Summary and Analysis Part 1: Chapter XXV



As Sancho and Don Quixote ride further into the mountains, the knight reveals his plans. Sancho must go to Toboso and deliver a letter to the Lady Dulcinea. In the meantime, Don Quixote will do penance in the wilderness, after the manner of knights-errant who have been too-long absent from their mistresses. He describes to Sancho how he will express his madness and despair: "Thou wilt see me throw away my armor, tear my clothes, knock my head against the rocks, and do a thousand other things of that kind which will fill thee with astonishment." His squire begs that he be less harsh with himself, but the Don is adamant. Writing the letter, Don Quixote confesses that he hardly knows Dulcinea. Sancho is surprised that his master's ideal mistress is none other than the daughter of Lorenzo Corchuleo, a neighbor of his. He chatters about the wench's virtues and her peasant habits, and Don Quixote stops him by relating a short parable. "It does not matter what her background is," the knight concludes. "Dulcinea del Toboso, as to the use I make of her, is equal to the greatest princess in the world." He continues by saying that none of the ladies whose praises resound in ballads, novels, poems, or prayers have ever been made of flesh and blood "The greatest part of them were nothing but the mere imaginations of the poets for a groundwork to exercise their wits upon." Sancho, with tears at the parting, prepares to commence his journey.


Don Quixote explains to Sancho the real identity of his peerless mistress, informing the ignorant squire that the sublimity of a ladylove has little to do with her actual person. At the same time, the madman reveals the consciousness of Alonso Quixano, who bore a twelve-year-long love for a pretty peasant lass whom he saw on only four occasions. This unsatisfactory love may well have caused the hero to satisfy his romantic notions through books of chivalry. With his head full of "disordered notions," it follows that the hidalgo's humble and frustrated quest for immortality through fathering Aldonza Lorenzo's children can be sublimated into a knight's search for glory in the name of Dulcinea. Cervantes thus draws a relationship between the buried spirit of Alonso Quixano the Good and the militant Don Quixote; between the knight's knowledge of real identities and the idealizations he consciously forms; between, finally, the madness of the inspired knight and the feigned madness of the disappointed lover.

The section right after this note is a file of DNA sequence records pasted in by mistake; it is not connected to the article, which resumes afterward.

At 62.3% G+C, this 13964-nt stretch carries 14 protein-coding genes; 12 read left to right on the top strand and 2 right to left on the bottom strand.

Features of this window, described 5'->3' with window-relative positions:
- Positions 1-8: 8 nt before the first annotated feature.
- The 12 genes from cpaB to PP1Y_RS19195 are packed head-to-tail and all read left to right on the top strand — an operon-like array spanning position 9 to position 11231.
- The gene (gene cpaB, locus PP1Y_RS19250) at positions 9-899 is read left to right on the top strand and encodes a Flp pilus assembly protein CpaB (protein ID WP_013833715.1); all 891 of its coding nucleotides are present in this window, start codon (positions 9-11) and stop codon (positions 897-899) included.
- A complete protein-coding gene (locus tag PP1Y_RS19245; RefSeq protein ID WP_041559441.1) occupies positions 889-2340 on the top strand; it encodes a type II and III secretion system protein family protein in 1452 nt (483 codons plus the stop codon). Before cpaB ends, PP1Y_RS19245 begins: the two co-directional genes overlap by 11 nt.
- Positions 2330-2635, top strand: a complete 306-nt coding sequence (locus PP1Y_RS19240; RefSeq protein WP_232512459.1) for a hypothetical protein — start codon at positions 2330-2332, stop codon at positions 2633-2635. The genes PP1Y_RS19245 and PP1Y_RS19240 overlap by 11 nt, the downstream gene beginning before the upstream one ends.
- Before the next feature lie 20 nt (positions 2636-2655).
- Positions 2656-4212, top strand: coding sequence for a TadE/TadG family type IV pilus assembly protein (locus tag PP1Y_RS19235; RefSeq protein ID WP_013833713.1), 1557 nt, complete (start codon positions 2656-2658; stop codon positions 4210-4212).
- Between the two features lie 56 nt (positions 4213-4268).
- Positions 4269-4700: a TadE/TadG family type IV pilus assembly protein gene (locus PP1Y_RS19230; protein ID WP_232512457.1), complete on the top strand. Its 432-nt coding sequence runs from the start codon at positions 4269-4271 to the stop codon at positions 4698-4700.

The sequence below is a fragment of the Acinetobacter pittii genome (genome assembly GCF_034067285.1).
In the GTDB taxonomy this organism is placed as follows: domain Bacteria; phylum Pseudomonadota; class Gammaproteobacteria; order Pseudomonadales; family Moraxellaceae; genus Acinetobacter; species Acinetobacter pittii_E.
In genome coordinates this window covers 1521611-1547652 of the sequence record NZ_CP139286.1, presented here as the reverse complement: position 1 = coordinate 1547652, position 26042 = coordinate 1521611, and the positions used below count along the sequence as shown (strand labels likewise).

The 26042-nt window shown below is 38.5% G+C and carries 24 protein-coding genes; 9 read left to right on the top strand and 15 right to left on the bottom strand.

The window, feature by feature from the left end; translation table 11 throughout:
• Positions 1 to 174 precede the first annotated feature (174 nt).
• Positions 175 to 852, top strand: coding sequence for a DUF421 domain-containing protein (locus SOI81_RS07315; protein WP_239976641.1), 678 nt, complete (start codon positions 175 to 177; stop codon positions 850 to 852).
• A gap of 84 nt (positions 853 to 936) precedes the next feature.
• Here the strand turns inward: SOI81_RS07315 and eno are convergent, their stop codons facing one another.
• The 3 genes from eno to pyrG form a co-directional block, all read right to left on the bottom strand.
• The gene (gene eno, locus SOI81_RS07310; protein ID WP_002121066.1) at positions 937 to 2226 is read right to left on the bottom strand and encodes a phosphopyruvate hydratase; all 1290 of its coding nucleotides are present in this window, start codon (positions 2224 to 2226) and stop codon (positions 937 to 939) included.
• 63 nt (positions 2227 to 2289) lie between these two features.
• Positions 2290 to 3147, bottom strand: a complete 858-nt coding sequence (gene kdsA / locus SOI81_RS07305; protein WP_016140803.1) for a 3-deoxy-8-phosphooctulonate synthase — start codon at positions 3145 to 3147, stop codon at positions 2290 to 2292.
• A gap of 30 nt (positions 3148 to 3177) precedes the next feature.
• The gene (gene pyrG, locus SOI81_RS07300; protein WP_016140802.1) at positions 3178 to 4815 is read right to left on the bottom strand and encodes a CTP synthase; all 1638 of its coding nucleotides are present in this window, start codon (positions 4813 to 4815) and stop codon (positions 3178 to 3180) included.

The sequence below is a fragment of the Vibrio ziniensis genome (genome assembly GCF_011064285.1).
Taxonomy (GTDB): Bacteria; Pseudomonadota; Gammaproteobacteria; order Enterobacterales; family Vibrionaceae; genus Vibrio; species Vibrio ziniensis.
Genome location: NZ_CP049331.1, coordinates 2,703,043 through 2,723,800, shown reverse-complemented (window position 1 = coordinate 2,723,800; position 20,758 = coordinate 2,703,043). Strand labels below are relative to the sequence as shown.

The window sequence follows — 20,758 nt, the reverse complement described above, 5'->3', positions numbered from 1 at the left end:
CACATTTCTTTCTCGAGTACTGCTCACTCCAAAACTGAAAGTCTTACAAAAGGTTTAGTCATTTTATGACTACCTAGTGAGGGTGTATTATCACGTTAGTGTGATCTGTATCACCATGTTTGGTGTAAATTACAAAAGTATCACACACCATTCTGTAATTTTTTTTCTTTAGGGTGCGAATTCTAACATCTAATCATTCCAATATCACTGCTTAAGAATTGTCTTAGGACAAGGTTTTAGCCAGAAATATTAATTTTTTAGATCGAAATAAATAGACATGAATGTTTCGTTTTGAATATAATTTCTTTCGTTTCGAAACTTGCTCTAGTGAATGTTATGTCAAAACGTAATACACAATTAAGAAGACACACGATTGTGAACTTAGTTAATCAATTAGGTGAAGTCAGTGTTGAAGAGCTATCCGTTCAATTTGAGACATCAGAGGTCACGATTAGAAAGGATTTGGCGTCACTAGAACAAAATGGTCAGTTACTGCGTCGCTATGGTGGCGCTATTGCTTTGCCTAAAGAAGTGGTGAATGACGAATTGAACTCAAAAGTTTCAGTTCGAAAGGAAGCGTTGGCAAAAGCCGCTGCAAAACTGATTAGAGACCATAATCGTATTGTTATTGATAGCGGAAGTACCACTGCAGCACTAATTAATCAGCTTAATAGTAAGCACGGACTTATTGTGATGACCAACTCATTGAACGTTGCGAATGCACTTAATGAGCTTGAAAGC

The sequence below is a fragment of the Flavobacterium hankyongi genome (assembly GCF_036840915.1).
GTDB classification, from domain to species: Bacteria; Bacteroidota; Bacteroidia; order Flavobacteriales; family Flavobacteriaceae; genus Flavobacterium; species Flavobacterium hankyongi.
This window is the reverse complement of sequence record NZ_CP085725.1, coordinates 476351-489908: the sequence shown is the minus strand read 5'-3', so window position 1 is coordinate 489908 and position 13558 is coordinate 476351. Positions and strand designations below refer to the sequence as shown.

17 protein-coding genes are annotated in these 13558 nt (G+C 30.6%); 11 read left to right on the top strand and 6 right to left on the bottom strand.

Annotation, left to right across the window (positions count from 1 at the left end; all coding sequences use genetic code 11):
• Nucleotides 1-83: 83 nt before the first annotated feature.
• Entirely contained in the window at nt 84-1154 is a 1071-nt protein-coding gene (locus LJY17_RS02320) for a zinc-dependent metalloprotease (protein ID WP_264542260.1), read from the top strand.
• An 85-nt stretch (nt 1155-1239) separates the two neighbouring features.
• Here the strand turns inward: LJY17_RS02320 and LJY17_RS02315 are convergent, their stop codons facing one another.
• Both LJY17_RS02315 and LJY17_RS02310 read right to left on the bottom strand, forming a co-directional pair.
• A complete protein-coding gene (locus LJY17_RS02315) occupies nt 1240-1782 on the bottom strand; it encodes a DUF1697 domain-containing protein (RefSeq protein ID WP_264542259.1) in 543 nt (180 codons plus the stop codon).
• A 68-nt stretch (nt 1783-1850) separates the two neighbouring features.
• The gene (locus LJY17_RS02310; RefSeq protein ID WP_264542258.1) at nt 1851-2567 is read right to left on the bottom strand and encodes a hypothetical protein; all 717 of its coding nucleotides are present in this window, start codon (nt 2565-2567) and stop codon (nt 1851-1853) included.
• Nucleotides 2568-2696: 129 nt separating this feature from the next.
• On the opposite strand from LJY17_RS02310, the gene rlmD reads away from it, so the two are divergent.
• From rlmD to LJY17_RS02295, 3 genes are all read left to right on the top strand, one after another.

Just as religious fanatics strive to purify their souls of sinfulness by undergoing severe hardships, so may Don Quixote undergo penance to refine the common soul of Alonso Quixano. Another reason for the madness in the wilderness is Don Quixote's desire to prepare himself, like the fasting knights of old, for further adventures. Cervantes, in fact, has finished with the hero's burlesque adventures proving his character, and after this breathing spell the pattern of the knight's encounters changes. The hero is set in the role of laughingstock, not merely to the author, but to the world at large, and it is this theme that dominates in the second part of the history of the Manchegan knight.

At the same time that he provides hints of Don Quixote's deeper nature, Cervantes also develops the relationship between master and squire. More than ever do they depend on each other, and they weep at the separation. Not only is the penance a period of loneliness for the hero, but he misses Sancho's office of securing food and gets quite thin from poor nourishment. On the other hand, Sancho has so much relied on his master's intellect that he is more foolish than ever when alone. Completely forgetting to carry with him the carefully written letter and the order for three ass-colts absences symbolic of the literary Don himself Sancho is so helpless that the curate and the barber take advantage of him to play a trick on Don Quixote in order to bring him home for a rest cure.